A NEW case of Avian Influenza has been confirmed in a flock of free-range hens on a commercial premises in Dumfries and Galloway.

All birds at the premises near Gretna have since been humanely culled and a three kilometre Protection Zone and 10km Surveillance Zone has been in place since Saturday, November 4, in order to limit the further spread of the disease

Within these zones, there are restrictions on the movement of poultry, carcasses, eggs, used poultry litter and manure, and restrictions on bird gatherings.

A reminder has been issued to producers and bird keepers to comply with the order to house birds, which came into effect on November 29, or to ensure their birds are kept separate from wild birds.

In light of outbreaks across the UK and high numbers of findings among wild bird populations, the risk of incursion of highly pathogenic avian influenza HPAI H5 infection in wild birds has increased to high. The risk of poultry and captive bird exposure to HPAI H5 across Great Britain has been raised to medium where biosecurity is sub-optimal, and remains at low where stringent biosecurity measures are applied.

Rural Affairs Secretary Mairi Gougeon commented: “With the recent disease confirmations in wild and captive birds across the UK, it is not unexpected for avian influenza to be found in birds here in Scotland. We ask that the public remain vigilant and report any findings of dead wild birds to Defra’s national telephone helpline. Do not touch or pick up any dead or sick birds that you find.”

Read more: Warning issued to bird keepers following Avian Influenza development in NI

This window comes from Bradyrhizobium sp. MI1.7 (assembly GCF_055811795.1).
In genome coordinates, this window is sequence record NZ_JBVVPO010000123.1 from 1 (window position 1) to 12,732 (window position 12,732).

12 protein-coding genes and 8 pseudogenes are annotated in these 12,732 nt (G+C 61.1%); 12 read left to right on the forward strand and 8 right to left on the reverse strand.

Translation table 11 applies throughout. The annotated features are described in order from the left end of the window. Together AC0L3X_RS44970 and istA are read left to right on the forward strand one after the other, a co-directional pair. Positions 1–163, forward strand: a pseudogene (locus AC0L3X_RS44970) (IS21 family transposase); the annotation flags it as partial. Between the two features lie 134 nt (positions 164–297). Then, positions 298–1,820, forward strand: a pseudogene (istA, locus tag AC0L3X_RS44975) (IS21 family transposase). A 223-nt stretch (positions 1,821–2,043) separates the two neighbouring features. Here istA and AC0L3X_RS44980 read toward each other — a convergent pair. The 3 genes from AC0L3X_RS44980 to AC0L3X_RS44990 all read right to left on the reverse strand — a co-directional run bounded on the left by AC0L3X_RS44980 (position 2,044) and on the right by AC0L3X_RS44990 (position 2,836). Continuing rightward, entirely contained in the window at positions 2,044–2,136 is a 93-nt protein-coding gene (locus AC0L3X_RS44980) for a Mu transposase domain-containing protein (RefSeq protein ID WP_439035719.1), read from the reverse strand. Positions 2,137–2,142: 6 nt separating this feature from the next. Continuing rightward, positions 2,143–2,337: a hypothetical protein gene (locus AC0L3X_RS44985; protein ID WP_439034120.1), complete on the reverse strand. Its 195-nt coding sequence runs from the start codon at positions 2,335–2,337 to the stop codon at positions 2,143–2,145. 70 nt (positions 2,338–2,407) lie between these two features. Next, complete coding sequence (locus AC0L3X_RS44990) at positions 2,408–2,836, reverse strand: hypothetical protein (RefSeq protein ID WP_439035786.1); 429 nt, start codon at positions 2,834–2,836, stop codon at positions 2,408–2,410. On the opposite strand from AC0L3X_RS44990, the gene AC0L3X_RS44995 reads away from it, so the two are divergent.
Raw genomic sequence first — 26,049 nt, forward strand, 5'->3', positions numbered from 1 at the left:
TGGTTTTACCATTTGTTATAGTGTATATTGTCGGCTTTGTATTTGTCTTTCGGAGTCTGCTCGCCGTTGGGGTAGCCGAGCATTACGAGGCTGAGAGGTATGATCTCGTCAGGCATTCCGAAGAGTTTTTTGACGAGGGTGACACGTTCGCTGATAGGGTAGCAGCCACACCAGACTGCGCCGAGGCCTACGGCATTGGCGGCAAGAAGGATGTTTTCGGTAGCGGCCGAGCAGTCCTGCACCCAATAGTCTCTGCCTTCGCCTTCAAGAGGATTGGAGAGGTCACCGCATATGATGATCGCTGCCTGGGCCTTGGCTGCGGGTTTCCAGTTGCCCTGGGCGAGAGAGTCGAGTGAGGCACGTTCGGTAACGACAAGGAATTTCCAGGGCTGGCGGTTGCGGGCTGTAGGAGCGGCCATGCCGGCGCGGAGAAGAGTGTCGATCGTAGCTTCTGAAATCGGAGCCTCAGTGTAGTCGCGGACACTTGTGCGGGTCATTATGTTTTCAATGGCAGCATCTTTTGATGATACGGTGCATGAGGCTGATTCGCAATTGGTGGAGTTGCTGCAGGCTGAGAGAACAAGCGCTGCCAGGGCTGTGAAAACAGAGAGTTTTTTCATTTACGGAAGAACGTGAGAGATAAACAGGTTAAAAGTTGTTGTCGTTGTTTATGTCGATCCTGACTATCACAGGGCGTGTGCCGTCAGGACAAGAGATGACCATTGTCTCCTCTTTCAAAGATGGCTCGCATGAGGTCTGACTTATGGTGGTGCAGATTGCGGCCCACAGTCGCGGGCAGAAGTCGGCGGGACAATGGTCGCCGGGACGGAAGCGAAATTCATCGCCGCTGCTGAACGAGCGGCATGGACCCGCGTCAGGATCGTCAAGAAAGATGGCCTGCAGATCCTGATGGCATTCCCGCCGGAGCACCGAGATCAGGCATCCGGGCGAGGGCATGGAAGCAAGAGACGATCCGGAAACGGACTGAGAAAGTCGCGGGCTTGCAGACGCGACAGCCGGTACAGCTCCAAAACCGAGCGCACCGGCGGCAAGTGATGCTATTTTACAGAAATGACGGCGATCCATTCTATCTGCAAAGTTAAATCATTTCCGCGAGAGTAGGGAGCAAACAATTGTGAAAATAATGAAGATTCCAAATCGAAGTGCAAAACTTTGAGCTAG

Scotland’s Chief Veterinary Officer Sheila Voas added: “We have already made clear that all bird keepers – whether major businesses or small keepers with just a few birds – must ensure that their biosecurity is up to scratch to protect their birds from disease and prevent any contact between their birds and wild birds. Keepers who are concerned about the health or welfare of their flock should seek veterinary advice immediately,” she urged. “Your private vet, or your local Animal and Plant Health Agency office, will also be able to provide practical advice on keeping your birds safe from infection.”

She added that any dead wild swans, geese, ducks or birds of prey, or five or more dead wild birds of other species (including gulls) in the same location at the same time, should be reported to Defra’s national telephone helpline which can be reached on 03459 33 55 77 then selecting option number 7.

“Public health advice is that the risk to human health from the virus is very low and food standards bodies advise that avian influenzas pose a very low food safety risk for UK consumers, and it does not affect the consumption of poultry products including eggs,” she concluded.

Members of the public are reminded that Avian influenza is in no way connected to the Covid-19 pandemic, which is caused by the SARS-CoV-2 virus and is not carried in poultry or captive birds.